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All words: Jeff Spross
All photos: Stephanie Breijo
One thing you have to give Cava Mezze Restaurant right away is they know how to set their aesthetics. Our dinner took place in a large alcove at the building’s roof, which would normally serve as an outdoor bar and seating area, but Cava Mezze had repurposed it with heaters and a plastic drape enclosure. The wood paneling was inviting and old world, and the lighting was warm and low.

The initial snacks before everyone sat down were a pleasant spread of pita chips and the restaurant’s signature dips. There were three cocktails to choose from: the Social Butterfly, the Martinique, and the Whiskey Island Punch. I confess I stuck to the latter, because, well, whiskey — but it was certainly a drink I’d have again.

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One: Roasted Beet Salad, Crispy Brussel Sprouts and Saganaki

Things started out with a flash, rather literally: the staff lit the saganaki right there by the table, tracing alcohol fumes in the air above the pan for the flames to follow, and putting on a quick show for the guests. (The guy in charge told us Cava Mezze had to get a letter from the city’s relevant regulatory authorities, certifying they were, in fact, allowed to light cheese on fire.)

The saganaki itself was tasty and nicely seared, and its sharpness combined well with the beets in the salad. The brussels sprouts were sweetly caramelized and drizzled in a thick vinaigrette.

The wine — a Kir Yianni Akakies Rosé from Amyndeo, Greece — was on the dry side, but was also just the first of several Cava Mezze has apparently procured from Greek supplier.

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Two: Charred Octopus, Black Tarama, Black Tzatziki, Citrus

This was a cool little dish which — between the tzatziki sauce, the citrus, and the modest helping of octopus — was laid out with visual panache. The octopus was cooked in a way that maintained both its flavor and firmness. Overall the tastes balanced out nicely.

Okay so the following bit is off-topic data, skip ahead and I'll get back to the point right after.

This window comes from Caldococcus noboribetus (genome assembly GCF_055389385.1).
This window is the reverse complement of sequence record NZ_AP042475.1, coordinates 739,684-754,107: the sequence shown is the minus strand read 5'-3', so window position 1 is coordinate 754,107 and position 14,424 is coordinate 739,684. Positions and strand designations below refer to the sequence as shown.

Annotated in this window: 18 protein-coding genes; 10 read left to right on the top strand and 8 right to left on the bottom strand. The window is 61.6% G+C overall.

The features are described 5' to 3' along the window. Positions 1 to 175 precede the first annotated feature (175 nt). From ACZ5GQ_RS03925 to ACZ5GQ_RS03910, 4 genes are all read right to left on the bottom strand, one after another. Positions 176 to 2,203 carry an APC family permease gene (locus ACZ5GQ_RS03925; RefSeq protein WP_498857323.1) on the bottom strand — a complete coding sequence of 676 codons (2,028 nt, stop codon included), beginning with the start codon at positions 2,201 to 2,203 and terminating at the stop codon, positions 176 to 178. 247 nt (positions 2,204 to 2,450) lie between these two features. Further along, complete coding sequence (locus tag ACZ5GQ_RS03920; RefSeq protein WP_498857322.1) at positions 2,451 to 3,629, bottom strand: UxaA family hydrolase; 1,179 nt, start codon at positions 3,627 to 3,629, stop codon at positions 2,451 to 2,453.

The wine was a Gavala Assyrtico from Santorini, Greece.

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Three: Pan Roasted Rockfish, Santorini Fava Puree, Xinomavro, Shitake

This dish was a nice touch. The rockfish was unusually meaty so the texture effect wasn’t the usual lightness one expects from fish. It came closer to an old-fashioned steak, but with rockfish flavor. Between the red wine reduction — which was hefty and enjoyable — the shitake mushrooms, and an unusually floral Tetramythos Black wine out of Kalavrita, Greece, the whole thing definitely had a steak-dish-yet-not-quite-a-steak-dish feel.

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Four: Braised Lamb Shoulder, Homemade Noodles, Kefalograviera

About the lamb and noodles there wasn’t all that much to say. Meat and carbs is a reliable choice, and this was no exception. The wine — “Hedgehog” — was also solid and enjoyable.

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Five: ”Family Style” Roasted Pork Belly, Shaved Onion, Cilantro, Tzatziki, Marinated Tomatoes, Grilled Pita

This was, without a doubt, the pinnacle of the night. The presentation was clever — essentially a do-it-yourself pork belly taco approach with pita bread, onions, tomatoes, cilantro, and tzatziki sauce. But the pork belly itself is what really sang. Some touch of acidity — lemon perhaps — cut the oiliness of the meat for a nice balance, and the central spread gave the pita-taco-making process a nice communal touch. The chopsticks were a little cumbersome for picking up the meat, but then that injected a bit of humor into the proceedings as well.

I was lucky enough to take some of the pork belly home with me. Three days later I heated it up in the microwave, and the smell was so good that all my roommates commented on it as they passed by.

The cocktail that came along was a Double Smoked Metaxa Old Fashioned, a smokey-sweet number made with dry ice. So it literally smoked from the top of the liquid as it was laid down. The staff revealed that some of the ingredients had been smoked beforehand, and the combination of flavors with the sweeter liquors resulted in a nice balance.

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Six: Greek Yogurt Cheesecake, Cypriot Pudding, Black Cherry Sauce

Dessert was also rousing success. The Vinsanto — a dessert wine from Santorini, Greece — was delicious, and a good pairing with the enjoyably thick pudding. On the opposite end of the spectrum, the cheesecake wasn’t just light, but extraordinarily so, and a good match with the black cherry sauce. Both deserts were first rate and there was a hint of sourness when the Vinsanto combined with the cheesecake.

The accompanying cocktail, a Skinos Swizzle, didn’t combine terribly well with either desert but it was a tasty and fascinating concoction on its own. It was another smokey-sweet approach that included bitters, grapes, and what was probably some kind of coffee liquor. Yet what came out was a drink that seemed to have a Caribbean influence. If that sounds a little difficult to wrap your head around, believe me, it was an unusual experience at the time, too, but a good one, and definitely recommended. Well done, Cava Mezze.

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